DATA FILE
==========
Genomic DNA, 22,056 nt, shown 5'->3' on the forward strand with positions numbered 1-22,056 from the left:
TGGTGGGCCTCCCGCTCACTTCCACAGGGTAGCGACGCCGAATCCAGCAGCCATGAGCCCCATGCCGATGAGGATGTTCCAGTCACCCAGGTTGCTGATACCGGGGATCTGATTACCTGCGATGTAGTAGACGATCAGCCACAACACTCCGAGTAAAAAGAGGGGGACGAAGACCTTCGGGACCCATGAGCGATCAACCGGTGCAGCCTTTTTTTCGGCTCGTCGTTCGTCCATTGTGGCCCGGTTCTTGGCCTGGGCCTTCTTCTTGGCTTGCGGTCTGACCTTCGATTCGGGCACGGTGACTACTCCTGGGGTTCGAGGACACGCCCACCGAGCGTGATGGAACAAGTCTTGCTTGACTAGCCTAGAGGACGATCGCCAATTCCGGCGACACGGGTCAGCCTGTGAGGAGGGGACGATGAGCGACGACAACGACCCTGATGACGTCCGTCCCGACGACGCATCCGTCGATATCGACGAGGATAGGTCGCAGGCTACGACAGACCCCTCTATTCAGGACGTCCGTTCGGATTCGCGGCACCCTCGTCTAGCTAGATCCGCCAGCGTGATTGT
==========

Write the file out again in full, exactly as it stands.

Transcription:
Genomic DNA, 22,056 nt, shown 5'->3' on the forward strand with positions numbered 1-22,056 from the left:
TGGTGGGCCTCCCGCTCACTTCCACAGGGTAGCGACGCCGAATCCAGCAGCCATGAGCCCCATGCCGATGAGGATGTTCCAGTCACCCAGGTTGCTGATACCGGGGATCTGATTACCTGCGATGTAGTAGACGATCAGCCACAACACTCCGAGTAAAAAGAGGGGGACGAAGACCTTCGGGACCCATGAGCGATCAACCGGTGCAGCCTTTTTTTCGGCTCGTCGTTCGTCCATTGTGGCCCGGTTCTTGGCCTGGGCCTTCTTCTTGGCTTGCGGTCTGACCTTCGATTCGGGCACGGTGACTACTCCTGGGGTTCGAGGACACGCCCACCGAGCGTGATGGAACAAGTCTTGCTTGACTAGCCTAGAGGACGATCGCCAATTCCGGCGACACGGGTCAGCCTGTGAGGAGGGGACGATGAGCGACGACAACGACCCTGATGACGTCCGTCCCGACGACGCATCCGTCGATATCGACGAGGATAGGTCGCAGGCTACGACAGACCCCTCTATTCAGGACGTCCGTTCGGATTCGCGGCACCCTCGTCTAGCTAGATCCGCCAGCGTGATTGT